When a spacecraft is in an elliptical orbit closest to the earth, its speed is highest and gravitational potential lowest. Firing rockets at that instance are more efficient than firing when the gravitational potential is higher. In all the other parts of the elliptical orbit, a part of the energy will be wasted in countering the higher gravitational potential. The spacecraft will be at the closest point only for a very short duration. Hence, the burning has to be shorter. Called the Oberth Manoeuver, it makes the farthest point of the elliptical orbit go up and away from the earth. This is the essence of the slingshot technique.

In the case of Chandrayaan-2, five burns were made, and the orbit was raised to a height of 142,975, still falling short of the moon. The sixth and the last burn was performed and the spacecraft set sail towards the moon.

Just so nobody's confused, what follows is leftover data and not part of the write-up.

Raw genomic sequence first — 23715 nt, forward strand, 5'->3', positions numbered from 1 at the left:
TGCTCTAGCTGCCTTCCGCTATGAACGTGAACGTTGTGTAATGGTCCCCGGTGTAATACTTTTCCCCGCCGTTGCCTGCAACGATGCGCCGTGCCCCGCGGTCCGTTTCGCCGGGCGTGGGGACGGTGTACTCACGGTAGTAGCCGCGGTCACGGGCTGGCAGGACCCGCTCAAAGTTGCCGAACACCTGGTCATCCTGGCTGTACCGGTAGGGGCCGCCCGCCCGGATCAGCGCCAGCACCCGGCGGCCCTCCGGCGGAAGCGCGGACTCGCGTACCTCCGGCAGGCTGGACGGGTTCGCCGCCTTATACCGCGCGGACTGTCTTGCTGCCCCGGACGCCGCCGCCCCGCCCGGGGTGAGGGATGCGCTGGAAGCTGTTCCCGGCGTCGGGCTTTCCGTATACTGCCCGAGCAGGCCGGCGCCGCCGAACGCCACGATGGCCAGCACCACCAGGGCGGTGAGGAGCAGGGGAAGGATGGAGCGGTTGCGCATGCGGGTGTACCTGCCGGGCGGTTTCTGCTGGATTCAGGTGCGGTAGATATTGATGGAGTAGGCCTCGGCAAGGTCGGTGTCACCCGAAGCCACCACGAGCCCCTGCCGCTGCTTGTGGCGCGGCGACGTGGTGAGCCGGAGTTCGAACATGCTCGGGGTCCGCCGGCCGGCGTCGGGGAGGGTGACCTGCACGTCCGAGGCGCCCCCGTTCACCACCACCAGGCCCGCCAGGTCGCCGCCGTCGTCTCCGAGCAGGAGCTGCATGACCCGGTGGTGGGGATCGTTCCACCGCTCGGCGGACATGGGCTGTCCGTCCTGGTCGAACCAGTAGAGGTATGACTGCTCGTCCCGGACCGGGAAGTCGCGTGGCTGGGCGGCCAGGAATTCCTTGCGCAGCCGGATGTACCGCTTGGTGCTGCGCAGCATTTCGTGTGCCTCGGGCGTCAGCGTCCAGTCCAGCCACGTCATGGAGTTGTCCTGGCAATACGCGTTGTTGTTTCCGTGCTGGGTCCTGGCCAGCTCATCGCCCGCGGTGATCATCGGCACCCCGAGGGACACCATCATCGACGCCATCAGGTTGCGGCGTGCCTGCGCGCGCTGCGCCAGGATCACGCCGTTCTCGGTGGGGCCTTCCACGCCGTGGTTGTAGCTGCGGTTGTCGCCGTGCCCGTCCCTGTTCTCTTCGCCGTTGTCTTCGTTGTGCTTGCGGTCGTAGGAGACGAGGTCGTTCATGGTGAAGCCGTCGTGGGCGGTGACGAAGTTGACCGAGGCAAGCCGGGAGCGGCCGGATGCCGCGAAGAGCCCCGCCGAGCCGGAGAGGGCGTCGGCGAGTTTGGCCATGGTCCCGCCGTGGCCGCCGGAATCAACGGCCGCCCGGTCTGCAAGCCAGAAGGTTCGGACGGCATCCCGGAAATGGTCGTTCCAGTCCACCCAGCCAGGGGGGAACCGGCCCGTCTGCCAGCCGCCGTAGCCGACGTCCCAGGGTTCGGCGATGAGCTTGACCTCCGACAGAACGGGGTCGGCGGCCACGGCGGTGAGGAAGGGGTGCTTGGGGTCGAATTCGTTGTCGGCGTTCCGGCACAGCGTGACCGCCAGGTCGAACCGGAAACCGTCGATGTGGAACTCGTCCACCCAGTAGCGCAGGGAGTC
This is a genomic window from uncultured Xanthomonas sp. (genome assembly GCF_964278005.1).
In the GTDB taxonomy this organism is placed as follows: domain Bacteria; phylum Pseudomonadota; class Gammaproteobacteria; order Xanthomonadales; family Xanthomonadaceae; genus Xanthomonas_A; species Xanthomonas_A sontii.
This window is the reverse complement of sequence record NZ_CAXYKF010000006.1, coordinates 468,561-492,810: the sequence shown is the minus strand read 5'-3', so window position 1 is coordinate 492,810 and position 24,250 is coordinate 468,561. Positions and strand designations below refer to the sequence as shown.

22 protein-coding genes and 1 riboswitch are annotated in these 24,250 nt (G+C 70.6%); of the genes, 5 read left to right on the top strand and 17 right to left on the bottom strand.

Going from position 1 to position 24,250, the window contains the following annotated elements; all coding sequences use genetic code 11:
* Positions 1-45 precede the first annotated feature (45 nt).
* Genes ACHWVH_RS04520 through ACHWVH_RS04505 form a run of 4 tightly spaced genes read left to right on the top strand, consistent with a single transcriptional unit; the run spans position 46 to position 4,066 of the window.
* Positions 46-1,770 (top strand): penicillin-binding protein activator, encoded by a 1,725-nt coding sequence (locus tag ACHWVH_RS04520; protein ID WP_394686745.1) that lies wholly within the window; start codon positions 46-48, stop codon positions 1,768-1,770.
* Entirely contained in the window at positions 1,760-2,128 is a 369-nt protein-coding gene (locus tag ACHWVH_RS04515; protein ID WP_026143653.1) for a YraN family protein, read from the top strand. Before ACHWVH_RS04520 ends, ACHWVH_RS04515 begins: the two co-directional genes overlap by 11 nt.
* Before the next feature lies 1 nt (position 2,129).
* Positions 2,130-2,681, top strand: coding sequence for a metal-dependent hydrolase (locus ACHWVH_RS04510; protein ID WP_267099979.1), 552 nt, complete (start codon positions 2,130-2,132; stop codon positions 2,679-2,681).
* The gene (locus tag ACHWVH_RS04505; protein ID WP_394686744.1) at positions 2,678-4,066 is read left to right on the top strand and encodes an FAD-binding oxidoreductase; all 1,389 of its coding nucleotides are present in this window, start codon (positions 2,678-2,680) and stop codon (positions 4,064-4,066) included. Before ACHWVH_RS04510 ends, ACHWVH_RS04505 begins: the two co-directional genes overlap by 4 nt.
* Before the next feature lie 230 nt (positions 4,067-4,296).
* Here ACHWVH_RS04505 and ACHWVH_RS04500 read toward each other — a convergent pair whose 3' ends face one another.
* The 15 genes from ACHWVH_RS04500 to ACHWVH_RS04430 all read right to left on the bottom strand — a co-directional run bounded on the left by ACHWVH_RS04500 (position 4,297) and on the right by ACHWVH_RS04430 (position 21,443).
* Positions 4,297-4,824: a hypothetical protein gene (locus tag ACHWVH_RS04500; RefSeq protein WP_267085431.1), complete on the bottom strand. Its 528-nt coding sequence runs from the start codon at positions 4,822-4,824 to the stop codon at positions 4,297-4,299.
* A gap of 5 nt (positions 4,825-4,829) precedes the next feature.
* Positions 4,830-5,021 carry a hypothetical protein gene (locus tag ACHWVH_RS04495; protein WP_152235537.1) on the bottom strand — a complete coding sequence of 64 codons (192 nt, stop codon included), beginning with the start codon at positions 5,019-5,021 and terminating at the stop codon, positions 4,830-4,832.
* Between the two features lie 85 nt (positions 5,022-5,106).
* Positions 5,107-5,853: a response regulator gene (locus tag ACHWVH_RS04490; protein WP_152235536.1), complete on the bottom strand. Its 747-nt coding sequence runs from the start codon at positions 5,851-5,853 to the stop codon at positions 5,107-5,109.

The final nudge to fling the craft towards the moon is called as ‘trans-lunar insertion’, TLI for short, which takes the craft on a lunar trajectory.

Fly me to the moon

Going to the moon means first crawling out of the gravity well of the earth and then sliding gently into the gravity well of the moon. When falling into the gravity well of the moon, the spacecraft must not hurl headlong, but gently roll around the wall of the gravity well. As the ship moves towards the moon, the gravitational pull of the earth will become weaker and the lunar pull stronger. The ISRO strategy was to use the pull of the moon to propel the craft forward.

The ISRO’s flight plan to the moon used both in Chandrayaan-1 and Chandrayaan-2 missions was thus frugal. Unlike the brute force direct path of the USSR and the US, ISRO, keeping its rocket capabilities in mind, devised an ingenious plan. Even with slender arms, ISRO heaved the spacecraft towards the moon. It used much less fuel, although the journey took many weeks.

Moon catch